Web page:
Objective: The purpose of this study was to identify problems encountered by primary care physicians in the care of patients with diabetes in order to develop appropriate education programs for physicians.
Methods: A random, stratified telephone survey of 832 physicians in Pennsylvania who listed their specialty as internal medicine, family practice, or general practice was conducted. The response rate was 73%.
Results: Following diet and weight control were by far the most common problems reported by physicians for patients with insulin-dependent and non-insulin-dependent diabetes mellitus. Although physicians reported that education regarding diet is discussed during office visits, fewer than 25% of the physicians routinely refer patients to a dietician or health educator. Maintaining glucose control and dealing with the complications of diabetes were the next most common problems for patients with insulin-dependent diabetes mellitus, while compliance issues were common problems for patients with non-insulin-dependent diabetes mellitus.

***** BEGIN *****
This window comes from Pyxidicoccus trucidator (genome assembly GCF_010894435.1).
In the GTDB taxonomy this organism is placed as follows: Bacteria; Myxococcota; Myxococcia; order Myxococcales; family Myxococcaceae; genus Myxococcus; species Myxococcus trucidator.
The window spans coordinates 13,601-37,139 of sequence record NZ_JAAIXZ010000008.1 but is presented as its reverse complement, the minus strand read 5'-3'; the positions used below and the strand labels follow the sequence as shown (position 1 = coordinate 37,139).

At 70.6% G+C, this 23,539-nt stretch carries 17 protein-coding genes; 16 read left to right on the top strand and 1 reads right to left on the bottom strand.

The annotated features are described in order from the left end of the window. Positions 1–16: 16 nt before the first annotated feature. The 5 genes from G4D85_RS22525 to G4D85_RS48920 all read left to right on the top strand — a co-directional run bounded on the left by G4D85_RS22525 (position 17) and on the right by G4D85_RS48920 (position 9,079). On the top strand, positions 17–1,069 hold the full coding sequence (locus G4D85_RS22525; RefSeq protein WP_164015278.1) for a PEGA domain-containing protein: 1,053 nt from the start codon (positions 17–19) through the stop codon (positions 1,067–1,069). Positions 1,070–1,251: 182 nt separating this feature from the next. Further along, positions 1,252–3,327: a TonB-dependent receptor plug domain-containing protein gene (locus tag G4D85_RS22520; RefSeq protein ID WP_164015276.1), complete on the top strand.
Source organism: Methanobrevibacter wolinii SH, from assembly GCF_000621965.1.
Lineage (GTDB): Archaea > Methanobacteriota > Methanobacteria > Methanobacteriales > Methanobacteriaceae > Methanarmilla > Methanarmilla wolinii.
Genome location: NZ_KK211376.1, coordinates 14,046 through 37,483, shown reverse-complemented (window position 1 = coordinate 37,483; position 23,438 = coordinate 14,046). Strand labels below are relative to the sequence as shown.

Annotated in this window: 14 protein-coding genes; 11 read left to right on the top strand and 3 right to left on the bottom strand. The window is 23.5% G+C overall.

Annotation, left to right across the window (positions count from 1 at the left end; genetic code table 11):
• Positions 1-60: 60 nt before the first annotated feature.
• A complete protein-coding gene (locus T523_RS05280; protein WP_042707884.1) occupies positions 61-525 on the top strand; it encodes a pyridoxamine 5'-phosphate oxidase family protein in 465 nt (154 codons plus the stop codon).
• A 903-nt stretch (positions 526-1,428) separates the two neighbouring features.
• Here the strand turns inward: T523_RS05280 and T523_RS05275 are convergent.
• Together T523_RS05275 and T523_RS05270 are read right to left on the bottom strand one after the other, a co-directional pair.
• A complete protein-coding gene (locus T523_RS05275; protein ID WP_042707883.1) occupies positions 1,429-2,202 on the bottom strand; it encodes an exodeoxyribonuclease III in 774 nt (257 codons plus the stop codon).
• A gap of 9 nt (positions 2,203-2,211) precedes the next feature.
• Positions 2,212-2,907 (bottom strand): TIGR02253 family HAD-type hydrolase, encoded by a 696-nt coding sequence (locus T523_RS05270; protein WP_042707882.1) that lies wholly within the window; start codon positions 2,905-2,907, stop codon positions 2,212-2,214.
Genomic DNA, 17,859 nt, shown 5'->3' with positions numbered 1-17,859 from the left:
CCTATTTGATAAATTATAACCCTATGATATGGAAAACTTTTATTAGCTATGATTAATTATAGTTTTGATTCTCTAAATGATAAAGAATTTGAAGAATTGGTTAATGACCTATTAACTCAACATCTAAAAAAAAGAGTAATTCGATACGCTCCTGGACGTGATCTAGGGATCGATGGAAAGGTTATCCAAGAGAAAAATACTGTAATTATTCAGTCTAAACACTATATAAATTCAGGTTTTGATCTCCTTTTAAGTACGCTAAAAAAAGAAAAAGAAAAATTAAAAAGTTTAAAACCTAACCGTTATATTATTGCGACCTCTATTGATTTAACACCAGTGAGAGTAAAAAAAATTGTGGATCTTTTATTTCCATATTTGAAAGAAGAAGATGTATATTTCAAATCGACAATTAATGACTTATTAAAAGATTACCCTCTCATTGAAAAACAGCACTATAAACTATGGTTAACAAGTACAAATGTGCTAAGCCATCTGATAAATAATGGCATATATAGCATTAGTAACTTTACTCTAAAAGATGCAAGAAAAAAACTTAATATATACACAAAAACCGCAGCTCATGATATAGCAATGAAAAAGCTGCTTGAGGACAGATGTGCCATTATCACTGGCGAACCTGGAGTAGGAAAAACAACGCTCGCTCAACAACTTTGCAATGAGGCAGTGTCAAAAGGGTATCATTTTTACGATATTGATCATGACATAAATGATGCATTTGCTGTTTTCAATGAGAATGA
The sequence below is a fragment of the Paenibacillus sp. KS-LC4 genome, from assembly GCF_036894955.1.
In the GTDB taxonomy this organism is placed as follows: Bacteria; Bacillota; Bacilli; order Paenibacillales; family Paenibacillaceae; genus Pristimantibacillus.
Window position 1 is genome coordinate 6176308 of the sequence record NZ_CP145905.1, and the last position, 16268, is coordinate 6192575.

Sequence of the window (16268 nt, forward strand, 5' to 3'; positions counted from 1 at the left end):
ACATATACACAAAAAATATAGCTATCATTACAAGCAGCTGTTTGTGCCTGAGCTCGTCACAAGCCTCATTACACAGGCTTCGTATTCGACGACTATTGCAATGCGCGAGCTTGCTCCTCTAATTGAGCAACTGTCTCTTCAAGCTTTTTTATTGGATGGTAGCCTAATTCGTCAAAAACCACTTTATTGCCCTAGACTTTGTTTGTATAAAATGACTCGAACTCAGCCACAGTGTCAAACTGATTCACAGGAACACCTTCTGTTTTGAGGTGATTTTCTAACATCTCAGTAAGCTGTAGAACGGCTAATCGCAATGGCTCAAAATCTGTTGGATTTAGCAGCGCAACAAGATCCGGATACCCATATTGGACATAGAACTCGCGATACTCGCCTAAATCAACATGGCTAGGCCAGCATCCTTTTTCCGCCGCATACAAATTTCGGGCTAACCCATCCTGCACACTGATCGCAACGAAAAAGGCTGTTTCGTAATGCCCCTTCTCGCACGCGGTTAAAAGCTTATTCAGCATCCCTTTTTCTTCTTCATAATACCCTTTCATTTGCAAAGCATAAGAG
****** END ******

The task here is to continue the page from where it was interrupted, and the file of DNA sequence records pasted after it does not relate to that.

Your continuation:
Conclusions: Efforts to improve the care of patients with diabetes need to recognize and address the problems identified by primary care physicians. Education programs for physicians should deal with attitudes as well as knowledge and should focus on problems such as diet, compliance, referrals to eye doctors, and methods to improve glucose control, such as the use of multiple injections.